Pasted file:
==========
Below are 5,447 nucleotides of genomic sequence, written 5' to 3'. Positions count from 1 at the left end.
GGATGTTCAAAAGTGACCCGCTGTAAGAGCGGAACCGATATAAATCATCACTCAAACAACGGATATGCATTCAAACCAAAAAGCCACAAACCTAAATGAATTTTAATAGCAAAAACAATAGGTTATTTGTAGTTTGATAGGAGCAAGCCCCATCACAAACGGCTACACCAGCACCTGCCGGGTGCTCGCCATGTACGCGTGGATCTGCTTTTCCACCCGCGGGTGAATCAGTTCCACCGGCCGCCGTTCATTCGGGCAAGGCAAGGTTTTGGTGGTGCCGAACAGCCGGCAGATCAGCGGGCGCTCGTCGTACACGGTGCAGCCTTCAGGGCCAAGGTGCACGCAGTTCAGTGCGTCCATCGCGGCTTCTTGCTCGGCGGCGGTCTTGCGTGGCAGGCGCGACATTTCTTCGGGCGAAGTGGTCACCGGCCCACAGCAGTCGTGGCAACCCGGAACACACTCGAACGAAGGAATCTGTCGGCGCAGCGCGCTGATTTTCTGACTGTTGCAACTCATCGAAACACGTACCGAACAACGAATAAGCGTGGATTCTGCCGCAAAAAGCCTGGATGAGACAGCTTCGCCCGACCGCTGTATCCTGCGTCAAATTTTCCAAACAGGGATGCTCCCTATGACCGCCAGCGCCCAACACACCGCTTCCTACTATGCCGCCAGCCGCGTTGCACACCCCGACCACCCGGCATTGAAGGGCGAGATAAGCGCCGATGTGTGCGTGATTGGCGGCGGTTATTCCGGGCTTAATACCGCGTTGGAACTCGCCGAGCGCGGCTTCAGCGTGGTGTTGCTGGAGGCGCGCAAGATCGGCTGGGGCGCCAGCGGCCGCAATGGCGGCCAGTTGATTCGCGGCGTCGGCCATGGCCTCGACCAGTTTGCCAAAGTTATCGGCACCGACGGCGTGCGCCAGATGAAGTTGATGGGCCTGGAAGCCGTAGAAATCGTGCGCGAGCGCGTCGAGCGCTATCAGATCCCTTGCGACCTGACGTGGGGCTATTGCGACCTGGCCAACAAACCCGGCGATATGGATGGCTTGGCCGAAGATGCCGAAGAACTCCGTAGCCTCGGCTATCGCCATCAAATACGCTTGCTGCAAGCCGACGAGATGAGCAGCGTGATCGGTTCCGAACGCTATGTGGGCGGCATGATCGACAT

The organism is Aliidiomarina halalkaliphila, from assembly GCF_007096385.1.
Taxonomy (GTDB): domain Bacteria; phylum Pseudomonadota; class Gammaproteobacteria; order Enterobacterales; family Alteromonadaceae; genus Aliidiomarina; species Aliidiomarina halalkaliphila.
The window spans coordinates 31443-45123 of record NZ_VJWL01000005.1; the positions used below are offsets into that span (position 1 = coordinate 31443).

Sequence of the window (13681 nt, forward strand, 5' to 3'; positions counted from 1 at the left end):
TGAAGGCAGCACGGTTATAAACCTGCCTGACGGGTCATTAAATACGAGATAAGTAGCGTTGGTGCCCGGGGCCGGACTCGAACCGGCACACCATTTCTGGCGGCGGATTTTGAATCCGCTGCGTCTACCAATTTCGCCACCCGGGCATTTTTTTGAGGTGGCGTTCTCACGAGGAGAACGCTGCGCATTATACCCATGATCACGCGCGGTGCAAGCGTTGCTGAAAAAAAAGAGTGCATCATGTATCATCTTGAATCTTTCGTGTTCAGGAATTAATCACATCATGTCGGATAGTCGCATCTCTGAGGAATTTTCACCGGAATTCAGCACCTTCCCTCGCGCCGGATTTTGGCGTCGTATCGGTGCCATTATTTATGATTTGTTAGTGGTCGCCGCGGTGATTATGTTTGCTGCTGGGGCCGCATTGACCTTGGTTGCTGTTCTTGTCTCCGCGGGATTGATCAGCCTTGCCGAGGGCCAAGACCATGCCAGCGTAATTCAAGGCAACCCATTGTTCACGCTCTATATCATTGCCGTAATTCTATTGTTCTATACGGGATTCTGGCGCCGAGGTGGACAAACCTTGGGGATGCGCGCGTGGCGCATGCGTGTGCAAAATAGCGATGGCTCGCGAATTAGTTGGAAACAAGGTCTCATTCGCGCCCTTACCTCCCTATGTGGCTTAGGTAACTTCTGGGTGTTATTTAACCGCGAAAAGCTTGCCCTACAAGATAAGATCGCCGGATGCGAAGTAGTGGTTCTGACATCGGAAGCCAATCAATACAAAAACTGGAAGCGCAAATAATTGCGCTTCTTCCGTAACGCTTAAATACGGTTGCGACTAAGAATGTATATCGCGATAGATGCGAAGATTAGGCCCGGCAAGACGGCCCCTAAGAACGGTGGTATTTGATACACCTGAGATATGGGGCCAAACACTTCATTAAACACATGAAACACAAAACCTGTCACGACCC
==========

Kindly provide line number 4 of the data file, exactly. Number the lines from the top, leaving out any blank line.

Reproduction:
Taxonomy (GTDB): domain Bacteria; phylum Pseudomonadota; class Gammaproteobacteria; order Enterobacterales; family Alteromonadaceae; genus Aliidiomarina; species Aliidiomarina halalkaliphila.